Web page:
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Ringing True

Growing up on the campus of Virginia Union University, Dianne Watkins was intimately familiar with the Belgian Friendship Building. Architect Henri Van de Velde designed the art nouveau structure for the 1939 World's Fair in New York, and it was supposed to go back to Belgium after the fair. When World War II intervened, however, the Belgians donated the building to Virginia Union, in Richmond. It was reconstructed there in 1941, during the administration of John Ellison, Watkins' uncle and the first African American president of the university. A few years ago, Watkins was looking for a way to celebrate her uncle's legacy when she came upon an article in a 1941 issue of the Richmond News Leader that referred to the Belgian Friendship Building and its 35-bell carillon. But Watkins didn't remember the structure having bells. "The university knew it was a bell tower, but they didn't know where the bells were," she says. Watkins' brother, Alan Nelson, did some investigating and learned that the bells, inscribed in part, "For Peace Alone Do I Ring," were at Stanford University's Hoover Institution of War and Peace, where they had been ringing for more than 60 years. To commemorate Herbert Hoover's famine relief efforts in Belgium during World War I, the Belgian-American Foundation presented Stanford (the 31st president's alma mater) with the bells after the World's Fair. In 2004, Watkins created Bells for Peace, a nonprofit organization that aims to encourage international education as well as raise funds for the restoration of the Belgian Friendship Building and the installation of a 23-bell carillon. So far, Bells for Peace has raised enough money for four bells and an architectural assessment of the structure. The Belgian government has also pledged to donate four additional bells.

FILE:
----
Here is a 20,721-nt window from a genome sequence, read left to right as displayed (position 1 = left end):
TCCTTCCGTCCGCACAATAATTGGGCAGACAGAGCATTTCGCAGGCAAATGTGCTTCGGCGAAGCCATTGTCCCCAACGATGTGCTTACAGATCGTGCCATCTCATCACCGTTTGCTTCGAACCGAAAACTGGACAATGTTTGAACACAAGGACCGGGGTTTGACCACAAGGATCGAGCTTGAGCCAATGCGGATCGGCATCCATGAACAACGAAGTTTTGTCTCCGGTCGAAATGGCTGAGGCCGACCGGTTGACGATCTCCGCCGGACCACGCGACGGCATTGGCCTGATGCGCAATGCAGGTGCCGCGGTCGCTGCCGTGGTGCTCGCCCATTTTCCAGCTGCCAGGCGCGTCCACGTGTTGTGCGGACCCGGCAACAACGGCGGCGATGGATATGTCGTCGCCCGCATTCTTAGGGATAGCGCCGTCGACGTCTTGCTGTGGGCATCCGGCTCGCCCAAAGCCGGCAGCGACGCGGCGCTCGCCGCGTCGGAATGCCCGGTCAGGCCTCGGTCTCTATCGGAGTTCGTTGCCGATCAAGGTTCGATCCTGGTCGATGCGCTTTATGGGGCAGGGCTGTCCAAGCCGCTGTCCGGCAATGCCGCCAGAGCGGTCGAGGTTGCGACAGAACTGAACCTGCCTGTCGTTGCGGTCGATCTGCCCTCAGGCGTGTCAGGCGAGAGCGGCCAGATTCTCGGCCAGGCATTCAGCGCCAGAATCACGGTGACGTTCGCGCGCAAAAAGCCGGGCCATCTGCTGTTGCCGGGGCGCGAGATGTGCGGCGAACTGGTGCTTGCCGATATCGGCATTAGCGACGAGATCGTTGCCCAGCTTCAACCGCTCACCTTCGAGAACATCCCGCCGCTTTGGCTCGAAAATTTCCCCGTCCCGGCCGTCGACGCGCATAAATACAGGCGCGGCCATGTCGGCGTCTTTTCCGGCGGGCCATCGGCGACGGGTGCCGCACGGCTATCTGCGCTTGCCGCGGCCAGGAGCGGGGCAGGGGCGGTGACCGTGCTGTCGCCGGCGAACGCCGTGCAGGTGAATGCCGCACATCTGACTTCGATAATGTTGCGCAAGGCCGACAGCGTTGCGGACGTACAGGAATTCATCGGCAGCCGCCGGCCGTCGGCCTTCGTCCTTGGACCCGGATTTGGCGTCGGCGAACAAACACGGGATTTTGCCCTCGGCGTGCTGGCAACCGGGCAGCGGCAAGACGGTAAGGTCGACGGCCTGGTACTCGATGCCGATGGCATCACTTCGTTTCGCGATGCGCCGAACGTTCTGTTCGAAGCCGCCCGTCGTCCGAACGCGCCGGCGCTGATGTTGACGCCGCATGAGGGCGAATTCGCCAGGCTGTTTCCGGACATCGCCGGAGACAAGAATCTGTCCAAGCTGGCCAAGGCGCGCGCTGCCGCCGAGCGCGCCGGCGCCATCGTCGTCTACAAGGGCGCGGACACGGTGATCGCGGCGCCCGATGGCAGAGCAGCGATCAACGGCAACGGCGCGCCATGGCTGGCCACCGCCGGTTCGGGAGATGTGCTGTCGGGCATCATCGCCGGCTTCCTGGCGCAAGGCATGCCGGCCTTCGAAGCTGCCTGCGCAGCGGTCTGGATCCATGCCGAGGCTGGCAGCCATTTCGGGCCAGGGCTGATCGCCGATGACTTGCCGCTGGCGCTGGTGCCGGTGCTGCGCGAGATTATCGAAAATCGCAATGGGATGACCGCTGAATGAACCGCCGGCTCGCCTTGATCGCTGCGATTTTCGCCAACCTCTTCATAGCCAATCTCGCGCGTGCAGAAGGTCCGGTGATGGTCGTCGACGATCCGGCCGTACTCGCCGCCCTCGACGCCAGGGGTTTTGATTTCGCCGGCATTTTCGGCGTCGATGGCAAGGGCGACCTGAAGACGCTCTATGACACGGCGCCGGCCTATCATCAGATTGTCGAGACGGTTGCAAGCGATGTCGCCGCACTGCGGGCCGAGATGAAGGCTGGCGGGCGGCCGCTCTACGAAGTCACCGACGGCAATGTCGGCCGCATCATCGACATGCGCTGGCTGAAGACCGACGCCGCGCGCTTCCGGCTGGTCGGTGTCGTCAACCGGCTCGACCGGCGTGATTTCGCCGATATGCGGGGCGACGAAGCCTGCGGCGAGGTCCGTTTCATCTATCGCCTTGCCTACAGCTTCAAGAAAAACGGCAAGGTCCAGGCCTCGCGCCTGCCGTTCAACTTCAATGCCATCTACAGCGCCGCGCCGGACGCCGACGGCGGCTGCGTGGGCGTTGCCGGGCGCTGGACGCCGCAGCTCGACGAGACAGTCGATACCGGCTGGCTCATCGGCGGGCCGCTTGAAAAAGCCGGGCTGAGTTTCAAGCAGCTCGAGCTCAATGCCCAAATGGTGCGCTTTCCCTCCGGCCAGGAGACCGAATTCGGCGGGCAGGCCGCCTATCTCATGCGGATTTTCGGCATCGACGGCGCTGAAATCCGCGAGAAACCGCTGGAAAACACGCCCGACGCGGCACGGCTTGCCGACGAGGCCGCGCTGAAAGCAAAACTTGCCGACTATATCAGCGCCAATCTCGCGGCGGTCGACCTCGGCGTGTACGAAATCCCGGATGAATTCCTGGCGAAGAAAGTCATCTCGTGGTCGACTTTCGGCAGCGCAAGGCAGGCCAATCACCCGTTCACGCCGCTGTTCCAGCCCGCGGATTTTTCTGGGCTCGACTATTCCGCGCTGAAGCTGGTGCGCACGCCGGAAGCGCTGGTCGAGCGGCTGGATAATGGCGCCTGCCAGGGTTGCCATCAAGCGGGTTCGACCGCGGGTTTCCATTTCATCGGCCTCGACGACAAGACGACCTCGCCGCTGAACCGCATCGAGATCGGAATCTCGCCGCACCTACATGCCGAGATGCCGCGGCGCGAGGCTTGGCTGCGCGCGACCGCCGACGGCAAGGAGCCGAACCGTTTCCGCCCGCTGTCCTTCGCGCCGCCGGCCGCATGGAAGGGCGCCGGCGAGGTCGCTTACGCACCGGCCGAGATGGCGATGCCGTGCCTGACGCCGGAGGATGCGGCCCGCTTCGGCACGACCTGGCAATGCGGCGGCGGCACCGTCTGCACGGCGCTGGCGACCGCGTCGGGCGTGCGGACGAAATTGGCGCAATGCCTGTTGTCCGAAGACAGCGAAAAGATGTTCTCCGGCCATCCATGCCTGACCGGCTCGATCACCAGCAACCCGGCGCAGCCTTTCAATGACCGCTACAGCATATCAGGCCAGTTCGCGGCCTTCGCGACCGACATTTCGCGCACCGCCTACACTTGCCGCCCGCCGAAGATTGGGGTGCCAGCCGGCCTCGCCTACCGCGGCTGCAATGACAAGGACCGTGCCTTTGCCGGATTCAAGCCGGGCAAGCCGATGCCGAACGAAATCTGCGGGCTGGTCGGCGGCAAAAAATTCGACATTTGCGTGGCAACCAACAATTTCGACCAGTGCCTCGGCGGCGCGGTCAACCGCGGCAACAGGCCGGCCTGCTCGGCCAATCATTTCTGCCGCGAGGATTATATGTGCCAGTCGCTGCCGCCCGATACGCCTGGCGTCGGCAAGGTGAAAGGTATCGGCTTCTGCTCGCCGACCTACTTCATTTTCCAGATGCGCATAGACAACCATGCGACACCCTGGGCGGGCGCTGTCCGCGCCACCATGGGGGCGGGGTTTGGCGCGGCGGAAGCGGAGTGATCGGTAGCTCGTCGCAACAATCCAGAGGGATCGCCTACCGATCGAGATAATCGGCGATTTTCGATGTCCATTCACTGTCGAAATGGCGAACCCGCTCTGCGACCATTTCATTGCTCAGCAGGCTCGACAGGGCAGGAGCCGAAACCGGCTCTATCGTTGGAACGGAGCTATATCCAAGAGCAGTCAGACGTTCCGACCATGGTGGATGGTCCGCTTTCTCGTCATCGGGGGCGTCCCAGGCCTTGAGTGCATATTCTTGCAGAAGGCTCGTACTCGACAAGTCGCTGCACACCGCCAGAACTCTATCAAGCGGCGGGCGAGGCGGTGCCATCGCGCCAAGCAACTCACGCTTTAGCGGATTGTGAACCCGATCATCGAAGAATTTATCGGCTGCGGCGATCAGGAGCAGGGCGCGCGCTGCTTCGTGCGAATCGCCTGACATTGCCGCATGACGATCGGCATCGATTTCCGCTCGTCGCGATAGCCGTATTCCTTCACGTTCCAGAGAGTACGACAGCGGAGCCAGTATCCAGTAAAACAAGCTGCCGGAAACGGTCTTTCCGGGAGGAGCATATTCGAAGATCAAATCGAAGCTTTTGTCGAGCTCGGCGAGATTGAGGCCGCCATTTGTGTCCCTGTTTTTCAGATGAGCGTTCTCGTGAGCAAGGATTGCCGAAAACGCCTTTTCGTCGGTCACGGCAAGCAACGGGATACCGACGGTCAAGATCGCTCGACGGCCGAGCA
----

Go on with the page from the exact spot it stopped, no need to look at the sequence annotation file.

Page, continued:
Mini Modern

Not long ago, Tim Mather learned about a threatened house in his Lake Oswego, Ore., neighborhood: a 1,000-square-foot masterpiece of modernism designed in 1950 by Pietro Belluschi. A developer had purchased the dilapidated house in 2006, hoping to sell it to someone willing to fix it up, but no buyer came forward. When Mather ­discovered that it was facing demolition, he asked the owner if he could have it, offering to move it off the site at his own expense. The owner agreed, and Mather joined with fellow architecture buff Tia Ross to organize two open houses to find a new owner. Although Mather heard from about a dozen prospective buyers, most of them planned to move the structure out of the city. "The midcentury modern style is beautiful, and a lot of those homes in this area are being lost," said Mather, who considers the house an important part of Lake Oswego's architectural heritage. "We should try to keep it here." Mather got the original plans for the house from Belluschi's family, and with the help of some volunteers, he measured, photographed, and numbered every board in the home before deconstructing it and storing it in a 48-foot-long container. Mather is now in talks with city officials about reconstructing the house in a local park as a public tribute to Belluschi's work.   —Stephanie Joy Smith